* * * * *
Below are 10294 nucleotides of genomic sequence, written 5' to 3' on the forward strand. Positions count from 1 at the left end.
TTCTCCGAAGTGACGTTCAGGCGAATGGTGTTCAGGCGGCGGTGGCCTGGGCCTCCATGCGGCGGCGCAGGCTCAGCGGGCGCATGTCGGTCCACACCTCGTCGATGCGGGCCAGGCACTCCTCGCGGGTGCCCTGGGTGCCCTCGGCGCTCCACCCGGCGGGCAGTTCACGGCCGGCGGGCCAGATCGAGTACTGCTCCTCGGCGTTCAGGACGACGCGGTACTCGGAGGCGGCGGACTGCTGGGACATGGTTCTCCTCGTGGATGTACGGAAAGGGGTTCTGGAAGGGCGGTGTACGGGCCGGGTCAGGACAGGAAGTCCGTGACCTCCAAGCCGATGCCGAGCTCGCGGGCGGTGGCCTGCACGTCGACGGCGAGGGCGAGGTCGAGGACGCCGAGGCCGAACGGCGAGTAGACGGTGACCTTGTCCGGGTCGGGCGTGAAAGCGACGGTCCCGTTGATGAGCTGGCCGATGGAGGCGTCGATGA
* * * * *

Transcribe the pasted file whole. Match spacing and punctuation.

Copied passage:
Below are 10294 nucleotides of genomic sequence, written 5' to 3' on the forward strand. Positions count from 1 at the left end.
TTCTCCGAAGTGACGTTCAGGCGAATGGTGTTCAGGCGGCGGTGGCCTGGGCCTCCATGCGGCGGCGCAGGCTCAGCGGGCGCATGTCGGTCCACACCTCGTCGATGCGGGCCAGGCACTCCTCGCGGGTGCCCTGGGTGCCCTCGGCGCTCCACCCGGCGGGCAGTTCACGGCCGGCGGGCCAGATCGAGTACTGCTCCTCGGCGTTCAGGACGACGCGGTACTCGGAGGCGGCGGACTGCTGGGACATGGTTCTCCTCGTGGATGTACGGAAAGGGGTTCTGGAAGGGCGGTGTACGGGCCGGGTCAGGACAGGAAGTCCGTGACCTCCAAGCCGATGCCGAGCTCGCGGGCGGTGGCCTGCACGTCGACGGCGAGGGCGAGGTCGAGGACGCCGAGGCCGAACGGCGAGTAGACGGTGACCTTGTCCGGGTCGGGCGTGAAAGCGACGGTCCCGTTGATGAGCTGGCCGATGGAGGCGTCGATGA